The Case for Abortion as the “Preeminent Priority”

Posted on June 8, 2021 By

by Fr. Jim Hewes

Top Ten Reasons

  1. Wars killed over 100 million people in the last century. It took a hundred years to reach that number. The United Nations estimates 45-50 million abortion each year, so it would take only two or three years of abortions to surpass that number.

The brutal reality is that the lives of 900,000 pre-born children end every year in the United States from abortions. What would we think if 900,000 school children or 900,000 immigrants were killed every single year (or 900,000 lives lost to Covid-19)? Abortion is the number one cause of violent death in the world and in the United States, making abortion the number one priority. The immensity of that violence dwarfs every other issue by a mile.


In addition, there are millions of women wounded and damaged for many years after their abortions, which also affect fathers, siblings, grandparents, other family members, and abortion industry workers.



  1. There is the undeniable fact that if one doesn’t exist, then other human rights won’t come into play. Since abortion is at the very beginning of life, it sets the trajectory of what kind of society we are creating: not a culture of life but a culture of death, which excludes a whole group of human beings simply based on arbitrary characteristics of their size, level of development, environment, and degree of dependency.
  1. An injustice has almost never ended unless the evidence of the injustice has been shown. There’s the heartbreaking photo of 9-year-old Phan Thi Kim Phuc, after a napalm attack in 1972, showing the horror of war. One can view the 3-year-old Syrian refugee child, Alan Kundi, lying dead, face down on a beach in Turkey, to demonstrate the plight of refugees. One can show pictures of homeless people in cardboard boxes, living on the streets, to show their terrible situation. One can watch emaciated bodies to see the effects of hunger or poverty.

Yet you rarely ever see pictures of pre-born children. Pre-born children are viewed differently, especially by the media which shapes so much public opinion on issues. They never show abortion victims, because they are being hid away and forgotten, which absolutely lessens their value. So, society is never brought face-to-face with the ugliness and the horrifying nature of this terrible evil.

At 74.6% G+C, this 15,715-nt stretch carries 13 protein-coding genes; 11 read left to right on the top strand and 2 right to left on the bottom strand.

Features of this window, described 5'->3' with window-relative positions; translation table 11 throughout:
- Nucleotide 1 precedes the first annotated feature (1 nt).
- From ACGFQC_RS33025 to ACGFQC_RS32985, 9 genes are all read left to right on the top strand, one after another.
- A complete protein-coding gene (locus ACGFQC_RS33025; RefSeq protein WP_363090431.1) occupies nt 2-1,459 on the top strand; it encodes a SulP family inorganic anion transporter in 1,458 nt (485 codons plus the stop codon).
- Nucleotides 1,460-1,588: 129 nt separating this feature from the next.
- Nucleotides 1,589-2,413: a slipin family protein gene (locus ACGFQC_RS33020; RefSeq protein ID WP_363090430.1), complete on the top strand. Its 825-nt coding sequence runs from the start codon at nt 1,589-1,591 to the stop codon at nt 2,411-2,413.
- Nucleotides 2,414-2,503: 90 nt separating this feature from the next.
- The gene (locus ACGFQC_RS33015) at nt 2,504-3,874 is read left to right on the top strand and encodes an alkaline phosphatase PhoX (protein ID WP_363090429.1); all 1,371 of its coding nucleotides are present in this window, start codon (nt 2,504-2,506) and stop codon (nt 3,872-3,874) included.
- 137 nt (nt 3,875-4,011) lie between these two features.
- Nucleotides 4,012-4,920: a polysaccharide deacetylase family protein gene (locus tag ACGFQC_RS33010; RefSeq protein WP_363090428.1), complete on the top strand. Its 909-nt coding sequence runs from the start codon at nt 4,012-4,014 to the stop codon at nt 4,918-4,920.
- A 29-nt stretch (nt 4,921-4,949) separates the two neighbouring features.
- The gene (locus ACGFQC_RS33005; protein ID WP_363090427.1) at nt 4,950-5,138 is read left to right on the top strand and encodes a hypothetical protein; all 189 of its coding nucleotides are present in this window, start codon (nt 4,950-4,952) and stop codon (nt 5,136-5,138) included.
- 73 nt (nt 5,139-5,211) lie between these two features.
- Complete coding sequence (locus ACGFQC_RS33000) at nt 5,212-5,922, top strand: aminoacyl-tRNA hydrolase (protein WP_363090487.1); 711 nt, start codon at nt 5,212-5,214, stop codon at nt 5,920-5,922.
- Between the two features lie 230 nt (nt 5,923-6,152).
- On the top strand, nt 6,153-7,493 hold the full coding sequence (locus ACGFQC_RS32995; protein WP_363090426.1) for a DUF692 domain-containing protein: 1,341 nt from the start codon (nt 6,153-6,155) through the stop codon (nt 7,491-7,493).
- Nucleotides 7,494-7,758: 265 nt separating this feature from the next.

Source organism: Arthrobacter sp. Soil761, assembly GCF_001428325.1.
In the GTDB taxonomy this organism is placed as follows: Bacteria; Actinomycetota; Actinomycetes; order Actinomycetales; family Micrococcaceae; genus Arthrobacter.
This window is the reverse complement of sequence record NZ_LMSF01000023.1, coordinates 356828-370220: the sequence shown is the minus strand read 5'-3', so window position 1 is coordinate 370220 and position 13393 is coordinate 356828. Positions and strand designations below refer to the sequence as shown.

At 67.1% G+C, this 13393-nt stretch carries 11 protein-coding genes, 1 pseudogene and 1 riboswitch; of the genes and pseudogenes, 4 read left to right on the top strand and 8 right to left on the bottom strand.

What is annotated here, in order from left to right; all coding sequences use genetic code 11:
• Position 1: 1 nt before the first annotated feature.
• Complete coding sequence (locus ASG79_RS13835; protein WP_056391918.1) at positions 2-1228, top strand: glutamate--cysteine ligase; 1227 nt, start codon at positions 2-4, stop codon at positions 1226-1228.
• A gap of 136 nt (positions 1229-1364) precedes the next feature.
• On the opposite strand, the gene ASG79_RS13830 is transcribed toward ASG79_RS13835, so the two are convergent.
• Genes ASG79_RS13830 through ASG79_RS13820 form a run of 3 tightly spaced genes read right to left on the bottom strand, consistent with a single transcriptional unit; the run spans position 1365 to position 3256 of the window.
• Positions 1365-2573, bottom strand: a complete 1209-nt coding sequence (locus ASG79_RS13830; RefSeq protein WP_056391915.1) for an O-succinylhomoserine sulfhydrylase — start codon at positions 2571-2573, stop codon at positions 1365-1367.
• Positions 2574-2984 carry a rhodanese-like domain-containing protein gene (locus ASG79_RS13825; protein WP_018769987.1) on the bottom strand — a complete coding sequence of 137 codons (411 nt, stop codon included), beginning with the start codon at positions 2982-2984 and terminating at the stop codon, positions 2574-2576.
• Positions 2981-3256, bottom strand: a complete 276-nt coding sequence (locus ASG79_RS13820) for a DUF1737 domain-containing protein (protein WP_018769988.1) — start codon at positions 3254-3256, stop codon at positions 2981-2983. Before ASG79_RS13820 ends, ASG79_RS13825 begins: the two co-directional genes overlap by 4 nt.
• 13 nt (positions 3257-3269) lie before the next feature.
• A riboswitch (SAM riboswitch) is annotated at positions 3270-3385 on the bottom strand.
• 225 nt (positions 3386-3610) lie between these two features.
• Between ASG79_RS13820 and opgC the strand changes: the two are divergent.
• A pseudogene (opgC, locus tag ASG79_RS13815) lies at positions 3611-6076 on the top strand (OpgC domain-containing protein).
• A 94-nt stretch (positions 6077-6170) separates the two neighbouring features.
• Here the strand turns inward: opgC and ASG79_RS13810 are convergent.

The day of George Floyd’s death, with all the subsequent media coverage and protests, there were 800 African American pre-born children killed, completely unnoticed.

  1. Pre-born children are never heard, only silent screams; they’re never able to give horrifying testimonials of what’s been done to them. They’re the one group that doesn’t get asked about the meaning of their abortion. They need the unparalleled attention, the strongest protection, and the most outspoken voices advocating on their behalf, lest they continue in silence to be marginalized, ignored, and brutally destroyed. In abortion. the pre-born are basically without a voice because they’re not considered human, but a mere concept (a product of pregnancy) or an abstraction (health care / reproductive rights); in abortion their humanity isn’t even recognized but simply seen as an outpatient surgical procedure, or just mere cells.
  1. Violence and death are more readily accepted by society to solve complex problems when vulnerable life is destroyed at the very beginning of life, and the killing takes place within the very heart of, and with the complicity of the family. As Mother Teresa stated: “abortion has pitted mothers against their children and women against men. It has sown violence and discord at the heart of the most intimate human relationships.”
  1. Those who have died by euthanasia, the death penalty, the crime of murder, or in war are ordinarily afforded some type of dignity, by a funeral service and burial. Pre-born children are dismembered, then thrown in a trash bag as medical waste, and dumped as garbage.
  1. Seventeen death-row inmates were executed in 2020. If even one person is executed, it’s one too many. But would there have been an earth-quaking event of a civil war back in the 1860’s, if there were a total of 17 slaves in the entire country? When slavery was legal in much of the U.S., with about four million slaves, 13% of the nation’s population, it took on paramount importance. Slavery wasn’t the only evil in 1860, but it was a fundamental evil and thus a preeminent social issue. It had to be eliminated to create a new foundation for true justice to emerge across a wide variety of other social issues. To say that slavery was the most important social issue didn’t detract from the importance of other issues (like child labor, etc.). Instead, it highlighted the foremost evil that had to be overcome for the good of the entire nation. Such is abortion today.